I'm glad you have an answer and pray that your dd is feeling well soon.

 

:iagree: I actually think that's wonderful news. Maybe you're finally onto a solution for your poor DD! You know, a friend of ours was recently diagnosed with celiac that just never presented "properly" as celiac was expected to, and she'd been suffering for years. It affected her emotions and mental state and her ability to get pregnant. She'd been kind of a hypochondriac and "high strung" for a long time, and when she was finally diagnosed, all I could think was, how many years had the intolerances been affecting her mind and body, but no one could quite put their finger on them, and she was just suffering with all the side effects as her "normal"?

 

I've been thinking a lot about your DD the past few days, actually. I really hope this can make a difference in her quality of life.

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I subscribe to the 6 o'clock Scramble, which is a dinner planning service. One of the nice features is that the "search" function in the recipe database includes gluten-free and dairy-free as options. I bought a 3-month subscription of The Scramble for a friend across the country who had just had a baby, and whose dh had recently been diagnosed with Celiac. She loved it so much, that she has since renewed her subscription. Might be something worth looking into. :)

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And it's not bad idea to eat very simply without any substitutes for gluten items for a couple of months. You do have to readjust your taste buds from wheat based to non wheat based. Our typical is eggs/bacon , hot dog or corn wrap meat item for lunch, plain meat with veggie side for dinner. Our little girl was on death's door, so we started highly strict and remained that way for a long time before adding in other things.

 

Watch out for barley and for MALT. Those contain gluten too.

 

And don't get discourage if you don't see many results at first. Sometimes it takes a long time like months of very dedicated diet and strictness to begin to heal and show progress.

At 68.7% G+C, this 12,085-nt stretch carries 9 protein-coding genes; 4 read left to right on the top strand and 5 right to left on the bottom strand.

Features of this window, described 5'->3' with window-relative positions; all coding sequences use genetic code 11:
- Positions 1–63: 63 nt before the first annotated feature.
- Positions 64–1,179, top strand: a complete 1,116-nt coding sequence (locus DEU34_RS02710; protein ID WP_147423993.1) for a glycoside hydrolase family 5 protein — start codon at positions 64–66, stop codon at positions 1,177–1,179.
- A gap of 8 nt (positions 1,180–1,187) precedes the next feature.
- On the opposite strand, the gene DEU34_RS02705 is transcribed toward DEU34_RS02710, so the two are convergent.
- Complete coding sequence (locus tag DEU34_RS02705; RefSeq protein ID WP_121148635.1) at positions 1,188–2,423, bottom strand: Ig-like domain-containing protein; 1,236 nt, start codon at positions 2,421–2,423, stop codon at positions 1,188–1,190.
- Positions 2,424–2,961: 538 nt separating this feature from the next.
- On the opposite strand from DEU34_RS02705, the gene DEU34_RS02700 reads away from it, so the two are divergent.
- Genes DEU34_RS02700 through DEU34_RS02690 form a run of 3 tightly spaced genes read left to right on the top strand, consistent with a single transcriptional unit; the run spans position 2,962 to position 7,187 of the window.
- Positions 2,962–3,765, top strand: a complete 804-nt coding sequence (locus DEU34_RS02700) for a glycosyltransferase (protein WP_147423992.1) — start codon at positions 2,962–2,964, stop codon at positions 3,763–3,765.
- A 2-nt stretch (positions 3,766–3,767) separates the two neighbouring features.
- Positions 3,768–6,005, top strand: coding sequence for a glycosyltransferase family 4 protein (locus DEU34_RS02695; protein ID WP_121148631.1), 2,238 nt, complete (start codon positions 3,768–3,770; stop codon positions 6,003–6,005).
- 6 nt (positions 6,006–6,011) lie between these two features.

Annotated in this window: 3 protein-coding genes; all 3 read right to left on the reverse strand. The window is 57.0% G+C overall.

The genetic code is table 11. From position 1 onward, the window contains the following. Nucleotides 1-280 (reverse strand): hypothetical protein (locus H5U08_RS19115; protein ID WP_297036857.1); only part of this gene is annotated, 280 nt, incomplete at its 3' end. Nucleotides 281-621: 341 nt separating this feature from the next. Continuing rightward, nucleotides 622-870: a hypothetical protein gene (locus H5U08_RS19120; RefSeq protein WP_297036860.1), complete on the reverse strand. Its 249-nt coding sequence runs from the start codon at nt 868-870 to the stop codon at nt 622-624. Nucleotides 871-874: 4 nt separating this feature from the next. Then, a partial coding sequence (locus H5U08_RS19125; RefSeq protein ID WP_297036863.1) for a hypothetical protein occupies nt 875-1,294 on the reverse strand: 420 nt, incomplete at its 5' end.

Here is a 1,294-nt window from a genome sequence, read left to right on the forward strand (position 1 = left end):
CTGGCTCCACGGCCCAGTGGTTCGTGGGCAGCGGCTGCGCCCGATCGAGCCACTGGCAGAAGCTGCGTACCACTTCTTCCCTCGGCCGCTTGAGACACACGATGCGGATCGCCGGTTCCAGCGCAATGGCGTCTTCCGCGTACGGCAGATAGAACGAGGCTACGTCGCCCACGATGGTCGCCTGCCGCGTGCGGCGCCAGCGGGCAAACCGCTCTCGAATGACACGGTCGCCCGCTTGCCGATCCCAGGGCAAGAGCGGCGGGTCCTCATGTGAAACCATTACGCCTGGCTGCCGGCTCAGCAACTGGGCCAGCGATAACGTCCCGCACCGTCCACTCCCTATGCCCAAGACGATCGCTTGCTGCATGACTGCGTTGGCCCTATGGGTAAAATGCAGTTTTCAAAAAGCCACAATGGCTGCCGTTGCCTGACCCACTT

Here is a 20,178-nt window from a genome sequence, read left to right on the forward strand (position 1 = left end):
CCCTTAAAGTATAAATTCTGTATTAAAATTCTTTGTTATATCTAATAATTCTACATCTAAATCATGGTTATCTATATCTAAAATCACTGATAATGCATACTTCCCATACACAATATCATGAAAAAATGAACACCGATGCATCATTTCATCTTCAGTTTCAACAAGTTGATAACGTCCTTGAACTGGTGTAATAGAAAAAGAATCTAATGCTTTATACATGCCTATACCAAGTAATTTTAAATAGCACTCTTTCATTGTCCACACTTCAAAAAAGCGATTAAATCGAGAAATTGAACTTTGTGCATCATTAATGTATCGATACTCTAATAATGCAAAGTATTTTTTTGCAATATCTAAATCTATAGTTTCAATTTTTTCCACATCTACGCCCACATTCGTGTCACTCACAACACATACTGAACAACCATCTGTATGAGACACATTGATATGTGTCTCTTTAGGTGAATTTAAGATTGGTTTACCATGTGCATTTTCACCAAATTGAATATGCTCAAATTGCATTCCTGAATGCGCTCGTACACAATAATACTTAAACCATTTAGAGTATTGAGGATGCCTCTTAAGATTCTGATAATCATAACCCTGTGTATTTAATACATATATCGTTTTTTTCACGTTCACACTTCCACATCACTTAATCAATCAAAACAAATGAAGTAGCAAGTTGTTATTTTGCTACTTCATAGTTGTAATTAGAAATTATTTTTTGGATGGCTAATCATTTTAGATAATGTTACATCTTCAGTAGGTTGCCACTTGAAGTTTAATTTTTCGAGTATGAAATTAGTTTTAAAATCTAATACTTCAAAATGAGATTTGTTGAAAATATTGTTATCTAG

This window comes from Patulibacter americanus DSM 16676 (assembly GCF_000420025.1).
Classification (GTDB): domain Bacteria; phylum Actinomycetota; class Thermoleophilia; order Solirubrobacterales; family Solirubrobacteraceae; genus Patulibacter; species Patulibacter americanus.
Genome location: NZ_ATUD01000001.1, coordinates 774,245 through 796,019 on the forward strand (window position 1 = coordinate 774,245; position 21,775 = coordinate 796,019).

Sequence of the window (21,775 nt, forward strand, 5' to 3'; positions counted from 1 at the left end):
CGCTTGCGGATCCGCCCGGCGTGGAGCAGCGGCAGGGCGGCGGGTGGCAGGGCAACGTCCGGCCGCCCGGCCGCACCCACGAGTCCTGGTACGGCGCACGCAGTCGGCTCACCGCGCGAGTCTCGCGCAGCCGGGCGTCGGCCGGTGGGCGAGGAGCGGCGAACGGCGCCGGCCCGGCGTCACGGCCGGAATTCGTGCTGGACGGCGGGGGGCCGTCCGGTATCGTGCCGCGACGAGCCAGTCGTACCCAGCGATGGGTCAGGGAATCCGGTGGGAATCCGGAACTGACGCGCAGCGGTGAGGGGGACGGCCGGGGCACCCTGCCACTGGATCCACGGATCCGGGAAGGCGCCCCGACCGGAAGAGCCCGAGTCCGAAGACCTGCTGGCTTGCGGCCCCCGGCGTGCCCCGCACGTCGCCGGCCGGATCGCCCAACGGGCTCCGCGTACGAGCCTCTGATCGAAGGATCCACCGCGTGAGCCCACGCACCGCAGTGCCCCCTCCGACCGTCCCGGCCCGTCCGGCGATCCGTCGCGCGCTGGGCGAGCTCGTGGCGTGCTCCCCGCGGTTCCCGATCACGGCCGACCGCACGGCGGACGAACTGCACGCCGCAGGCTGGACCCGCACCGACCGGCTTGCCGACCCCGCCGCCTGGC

Watch out for cross contamination. If you treat it like a peanut allergy, you'll eliminate many areas that trip people up. Like using a wood spoon to stir soup with and then using that same spoon to stir her food with. Using the same strainer for wheat pasta and gluten free pasta. IF you are not all going gluten free, then she needs her own kitchen area with her own kitchen gear - toaster oven, cooking utensils, pans, pots, the basics. Crumbs can and do hide and show up later in the worst of places. Her food should always be prepared first while the kitchen is clean and before gluten prep is done. OH!! and watch out for mixers. Mixers just blow wheat everywhere and is often sucked up into the mixer vents that then blow back out the next time. Crazy stuff but all stuff that can make a difference depending on her reactions. Can openers get a lot of people as do knives (check where the knife enters the handle - You'll be amazed at what you find in there :tongue_smilie:)

 

It's an adjustment but it's worth it. I lived on the celiac forums for months. If she has a favorite she is missing, they can help you find a sub for it. If she doesn't seem to be improving, they can help you ferret out why (for us it was play dough used in a class before hers)

 

Good luck!!! The benefits have been well worth figuring this diet out.

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Thanks for the great replies so far. Does anyone have a good website where I can search to see if a particular food is gluten free? I think that is the part that is overwhelming me. I know to watch out for wheat but it's those other ingredients that I can't pronounce that I'm worried about.

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Thanks for the great replies so far. Does anyone have a good website where I can search to see if a particular food is gluten free? I think that is the part that is overwhelming me. I know to watch out for wheat but it's those other ingredients that I can't pronounce that I'm worried about.

 

 

If there is a particular food you are searching for information about, check that brand's website. They will usually tell you specifically whether their food has gluten. Any generic list you find on a website is almost always outdated, since ingredients change often.

 

Specifically avoid wheat, barley, malt, oats (except those certified gluten-free). Though all oats are theoretically gluten-free and many gluten intolerant people can have them, there is a risk of cross-contamination in the processing/growing phase.